Thursday, March 6, 2014

MS AWAREness Week

Because this is a touchy subject, I want to remind you to check out my disclaimer before you read.  

This week (March 3-9) is National MS Awareness Week.  I just have to ask- do you think it's odd that diseases have "Awareness Weeks"? Like, "Oh hey, I'm MS.  Be Awaaaaare."  

Don’t get me wrong, awareness is good.  I remember when I was first diagnosed with MS.  Life was dark and scary and I felt really alone.  I didn't tell a whole ton of people because I was afraid of feeling even more alone.  So on behalf of my MS I’ll do my duty and say “Be Aware.” (But don’t be awkwardly aware.  That’s creepy.)
But, what does "Awareness" even mean?  I poked around on the National MS Society’s website and their take is to get "everyone engaged in addressing the challenges of MS today while moving toward long-term solutions for tomorrow.”  I can get on board with this. 
The solution for MS, and most other big problems we face, should involve large groups of people working towards a collective solution.  But I fear that there may be a large group of people moving towards more medical and pharmaceutical intervention, with a secondary focus on diet and lifestyle.  

In light of this, and having taken this journey myself, I really want to make everyone AWARE on a different level.

The first chip to fall for me was when the St. Louis Chapter of the National MS Society sponsored me to work with a trainer four times a month.  Prior to that, I relied on my doctor and pharmaceuticals to change my life.  

I started moving and eating smarter and my condition drastically changed.  And it hit me- I own my life.  Everyone else was a consultant.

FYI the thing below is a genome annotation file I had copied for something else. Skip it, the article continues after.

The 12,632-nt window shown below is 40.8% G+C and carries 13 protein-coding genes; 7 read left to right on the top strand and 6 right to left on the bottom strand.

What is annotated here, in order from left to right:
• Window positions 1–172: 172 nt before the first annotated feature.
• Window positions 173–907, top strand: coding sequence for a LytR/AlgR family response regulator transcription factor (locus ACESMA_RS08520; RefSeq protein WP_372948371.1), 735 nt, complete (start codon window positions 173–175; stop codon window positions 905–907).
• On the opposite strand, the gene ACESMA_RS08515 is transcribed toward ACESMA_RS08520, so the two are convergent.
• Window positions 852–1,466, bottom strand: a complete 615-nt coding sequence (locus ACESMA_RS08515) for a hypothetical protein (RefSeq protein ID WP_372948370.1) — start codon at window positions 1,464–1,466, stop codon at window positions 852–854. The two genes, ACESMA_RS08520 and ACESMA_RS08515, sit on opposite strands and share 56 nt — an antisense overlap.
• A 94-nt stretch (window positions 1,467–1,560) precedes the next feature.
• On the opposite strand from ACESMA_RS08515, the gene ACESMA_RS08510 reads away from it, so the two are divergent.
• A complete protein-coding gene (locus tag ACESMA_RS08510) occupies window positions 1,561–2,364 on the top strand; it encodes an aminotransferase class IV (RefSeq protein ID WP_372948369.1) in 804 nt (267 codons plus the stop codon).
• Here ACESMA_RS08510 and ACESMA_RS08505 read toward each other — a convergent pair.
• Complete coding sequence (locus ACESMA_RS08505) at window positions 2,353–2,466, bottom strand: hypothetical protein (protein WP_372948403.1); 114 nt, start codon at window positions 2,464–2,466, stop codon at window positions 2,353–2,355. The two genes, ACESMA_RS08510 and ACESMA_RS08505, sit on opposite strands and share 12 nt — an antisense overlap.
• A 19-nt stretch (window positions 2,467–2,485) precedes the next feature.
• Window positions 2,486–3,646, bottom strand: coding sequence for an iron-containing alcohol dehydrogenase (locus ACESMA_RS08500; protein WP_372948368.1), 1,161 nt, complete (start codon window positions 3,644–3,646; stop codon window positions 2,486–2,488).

So what does this mean for someone who is just trying to figure all this out? 
  1.  Do your own research: I recently had a conversation with a wonderful women who was newly diagnosed with MS.  The conversation went like this: “Have you heard of this therapy/ food/procedure/hormone that’s supposed to heal MS?”  My head was spinning after 3 minutes.  But it was SUCH a cool conversation.  That woman is a seeker and that is awesome.  So use Google or Bing (I prefer Google) and start to learn.
  2. Be open to a variety of answers:  No one person can be an expert in any one thing.  You can probably get close but we all have our own biases.  The more input, the better. 
  3. Try out different solutions:  Every person’s biological make-up is different.  Don’t get stuck in the mindset that one solution is the way.  Test and learn with your own body.  From my perspective (and my experience with my clients), the most successful people are willing to try different solutions and give them time to work. 
  4. Don’t be afraid to ask for help:  It takes a village, right?  Find an expert, an open minded friend, an accountability partner, a support group, whatever.  Life is easier when you have someone on your side.

Soooo… Am I saying to quit your all your medications, punch your doctor in the face, and move into a hippie commune?

Uhhhhh… no.  That would be irresponsible (and I hear those communes smell).  And here is the hard truth:
We live in a world where we have unnatural inputs impacting our bodies.  These unnatural inputs have unnatural consequences.  And sometimes those unnatural consequences need unnatural solutions.

What I am saying is:
  • Be AWARE of your body and its ability to heal itself.  
  • Be AWARE that you have the opportunity to support your body so it can support you.  
  • Be AWARE that you are the CEO of your health.  
  • Be AWARE that a diagnosis does not mean you've lost control.  

And most importantly, Be AWARE of this every day of the year.


P.S. This is what I do now…  I help people reclaim their health.  If you are interested in working with me, let me know.  I would be honored.